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Da 5 Bloods Review

By Ian Crow

2020 hasn’t been a normal year for film. Unprecedented is probably the word I would use. It’s the year where a global pandemic shut everything down, and that includes our beloved cinemas. Conversations around streaming services releasing movies that skip the cinema have been rife over the past few years. Would streaming services slowly destroy cinema as we know it? Now, that conversation has long gone. Everyone, including myself loves the fact that whilst we’re still in lockdown and Covid-19 continues to rage its way through the world, we have the option to watch a brand new release, at the comfort of our own homes. Albeit, a few titles haven’t exactly been that exciting to watch (Artemis Fowl) but, to get to experience Spike Lee’s new joint at home has been magnificent.

‘Da 5 Bloods’ as mentioned above is Spike Lee’s new movie. Set around four African American men and one of their sons, go back to Vietnam to recover their friend’s body that still remains in Vietnam, but also to recover millions worth of buried gold. Paul (Delroy Lindo), Otis (Clarke Peters), Eddie (Norm Lewis), Melvin (Isiah Whitlock Jr) & David (Jonathan Majors) all go through one final journey together through the Vietnam jungle to unearth secrets and confess their feelings towards their memories and society today.

Spike Lee, as a director, has never shied away from making true and authentic film making that reflects society at that current moment in time. Whether that be dealing with police brutality towards African Americans in ‘Do The Right Thing’ back in 1989, chronicling the rise and fall of Malcolm X in the early 90’s or shedding light on the infamous story of a black man infiltrating the Ku Klux Klan in his most recent directorial feature ‘BlacKkKlansman’. Lee continues this brilliant streak of over 40 years of experience and delivers, in my opinion, one of his greatest pieces of work. What I loved most about this film in particular is that I did not expect the movie to go the way where it ended. I bought into the idea that these men were going back to Vietnam for a “farewell” holiday to bury old memories and come out fresh at the end. I was naïve that anything else could happen to these men. The mental and physical torture they endure throughout is almost reminiscent of what they experienced when they were young men drafted back in the 1960’s. Not only that, Lee’s ability to mix heartfelt moments that really struck me and his way of bringing humour and shock to the table too. There is one particular scene over the halfway mark that made me almost fall off my seat. I was on edge throughout this scene. I won’t get into specifics, but if you watch it, you’ll completely understand.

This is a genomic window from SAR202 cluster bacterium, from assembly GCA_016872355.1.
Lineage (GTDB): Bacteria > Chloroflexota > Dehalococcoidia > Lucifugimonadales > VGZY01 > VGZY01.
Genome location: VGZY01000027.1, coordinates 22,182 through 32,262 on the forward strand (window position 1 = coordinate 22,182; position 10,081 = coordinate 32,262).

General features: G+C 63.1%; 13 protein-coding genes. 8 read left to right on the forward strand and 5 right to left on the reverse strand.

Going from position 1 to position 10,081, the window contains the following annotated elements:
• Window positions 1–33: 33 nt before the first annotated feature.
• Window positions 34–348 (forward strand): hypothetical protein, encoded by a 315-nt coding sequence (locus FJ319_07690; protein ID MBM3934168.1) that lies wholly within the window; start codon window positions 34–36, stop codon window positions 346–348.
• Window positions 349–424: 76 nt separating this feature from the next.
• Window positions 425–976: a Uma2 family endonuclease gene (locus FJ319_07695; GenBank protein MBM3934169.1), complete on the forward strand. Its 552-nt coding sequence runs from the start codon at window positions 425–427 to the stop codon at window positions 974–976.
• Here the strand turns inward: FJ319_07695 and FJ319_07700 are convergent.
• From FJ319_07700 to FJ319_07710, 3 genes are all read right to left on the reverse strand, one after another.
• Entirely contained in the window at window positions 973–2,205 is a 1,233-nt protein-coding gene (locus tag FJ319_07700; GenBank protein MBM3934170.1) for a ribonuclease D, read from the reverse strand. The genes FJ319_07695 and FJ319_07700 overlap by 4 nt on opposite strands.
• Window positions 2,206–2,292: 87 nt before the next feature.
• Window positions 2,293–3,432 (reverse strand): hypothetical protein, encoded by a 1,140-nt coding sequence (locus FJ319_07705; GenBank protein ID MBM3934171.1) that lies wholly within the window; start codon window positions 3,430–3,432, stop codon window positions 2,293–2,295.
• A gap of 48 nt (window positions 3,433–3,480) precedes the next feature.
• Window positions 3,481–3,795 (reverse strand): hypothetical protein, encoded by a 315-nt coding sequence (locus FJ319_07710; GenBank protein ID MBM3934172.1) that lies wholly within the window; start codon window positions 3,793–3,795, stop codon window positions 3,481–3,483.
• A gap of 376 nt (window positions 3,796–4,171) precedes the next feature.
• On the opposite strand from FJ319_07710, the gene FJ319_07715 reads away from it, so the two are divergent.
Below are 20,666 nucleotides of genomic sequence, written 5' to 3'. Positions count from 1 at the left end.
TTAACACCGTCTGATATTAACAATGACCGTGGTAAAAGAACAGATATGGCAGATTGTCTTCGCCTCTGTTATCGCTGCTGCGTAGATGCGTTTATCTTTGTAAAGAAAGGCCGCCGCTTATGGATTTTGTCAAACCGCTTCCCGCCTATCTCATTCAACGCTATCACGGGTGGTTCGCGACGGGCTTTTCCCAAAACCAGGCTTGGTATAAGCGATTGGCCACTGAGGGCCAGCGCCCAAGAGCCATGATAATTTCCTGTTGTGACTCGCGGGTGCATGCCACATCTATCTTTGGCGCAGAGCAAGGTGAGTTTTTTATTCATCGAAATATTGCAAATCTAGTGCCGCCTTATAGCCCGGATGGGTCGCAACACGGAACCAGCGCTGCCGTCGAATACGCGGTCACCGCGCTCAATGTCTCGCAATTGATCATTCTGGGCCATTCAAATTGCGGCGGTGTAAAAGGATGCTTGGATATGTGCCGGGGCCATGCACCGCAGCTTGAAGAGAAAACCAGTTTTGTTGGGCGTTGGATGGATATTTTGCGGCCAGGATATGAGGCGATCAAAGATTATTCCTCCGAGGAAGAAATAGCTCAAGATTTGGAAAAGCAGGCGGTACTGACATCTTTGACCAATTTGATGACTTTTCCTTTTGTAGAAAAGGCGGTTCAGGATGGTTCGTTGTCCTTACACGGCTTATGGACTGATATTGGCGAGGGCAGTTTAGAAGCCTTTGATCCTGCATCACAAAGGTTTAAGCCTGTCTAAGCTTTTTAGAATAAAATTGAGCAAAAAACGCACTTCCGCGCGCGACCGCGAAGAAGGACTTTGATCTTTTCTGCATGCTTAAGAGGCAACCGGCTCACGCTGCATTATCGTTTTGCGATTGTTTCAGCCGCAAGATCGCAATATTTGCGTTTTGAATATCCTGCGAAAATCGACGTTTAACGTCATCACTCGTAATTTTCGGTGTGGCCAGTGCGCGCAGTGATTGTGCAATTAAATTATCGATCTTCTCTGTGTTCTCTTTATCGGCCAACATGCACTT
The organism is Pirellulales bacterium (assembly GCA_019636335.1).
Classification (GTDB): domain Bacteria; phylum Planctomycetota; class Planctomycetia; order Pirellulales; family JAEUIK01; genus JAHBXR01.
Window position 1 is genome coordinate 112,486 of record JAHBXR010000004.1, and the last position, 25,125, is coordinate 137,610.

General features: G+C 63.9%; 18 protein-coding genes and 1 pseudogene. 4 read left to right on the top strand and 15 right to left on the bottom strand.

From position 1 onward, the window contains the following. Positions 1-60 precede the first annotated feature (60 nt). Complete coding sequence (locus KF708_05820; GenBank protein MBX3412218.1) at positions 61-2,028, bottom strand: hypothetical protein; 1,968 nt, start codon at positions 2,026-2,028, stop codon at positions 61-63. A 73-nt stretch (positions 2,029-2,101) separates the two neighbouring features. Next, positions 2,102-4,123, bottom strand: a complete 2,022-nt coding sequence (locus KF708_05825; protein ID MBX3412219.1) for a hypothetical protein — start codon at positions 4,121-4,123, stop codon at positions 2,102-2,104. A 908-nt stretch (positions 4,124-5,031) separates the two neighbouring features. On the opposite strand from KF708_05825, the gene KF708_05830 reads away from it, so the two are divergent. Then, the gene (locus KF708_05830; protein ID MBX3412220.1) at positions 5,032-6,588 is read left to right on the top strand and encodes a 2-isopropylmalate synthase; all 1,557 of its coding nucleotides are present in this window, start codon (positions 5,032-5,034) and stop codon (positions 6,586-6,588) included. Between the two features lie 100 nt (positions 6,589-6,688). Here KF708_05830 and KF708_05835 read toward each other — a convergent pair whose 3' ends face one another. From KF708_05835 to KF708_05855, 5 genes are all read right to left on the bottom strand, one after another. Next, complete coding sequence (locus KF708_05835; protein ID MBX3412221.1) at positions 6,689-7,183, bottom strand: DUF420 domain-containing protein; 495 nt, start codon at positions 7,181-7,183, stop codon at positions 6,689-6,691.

The film centres on all characters. Every single one of them as important as the other in regards to the story line. The one actor that stands out immensely is Delroy Lindo. Easily the more developed and broken character of the story. Lindo portrays Paul as the character who has never gotten over the events of Vietnam and has a secret inside him burning away that he hasn’t shared with his friends since the war finished. His quick descent into madness and tunnel vision threatens to sabotage the group’s mission as he tackles everything head on, whilst having his son journey with him. It may be a long time coming for Lindo to get the recognition he deserves for his performance in this film as we have no idea if there will be any kind of Awards Season towards the end of this year due to the lack of films released in cinemas. But, if it comes to waiting another year, then ‘Da 5 Bloods’ deserves many nominations. Especially for Spike Lee’s direction and Delroy Lindo’s acting performance. For me, it’s a near perfect war movie. Not necessarily set around war, but dealing with the aftermath and pain from a gruesome war.

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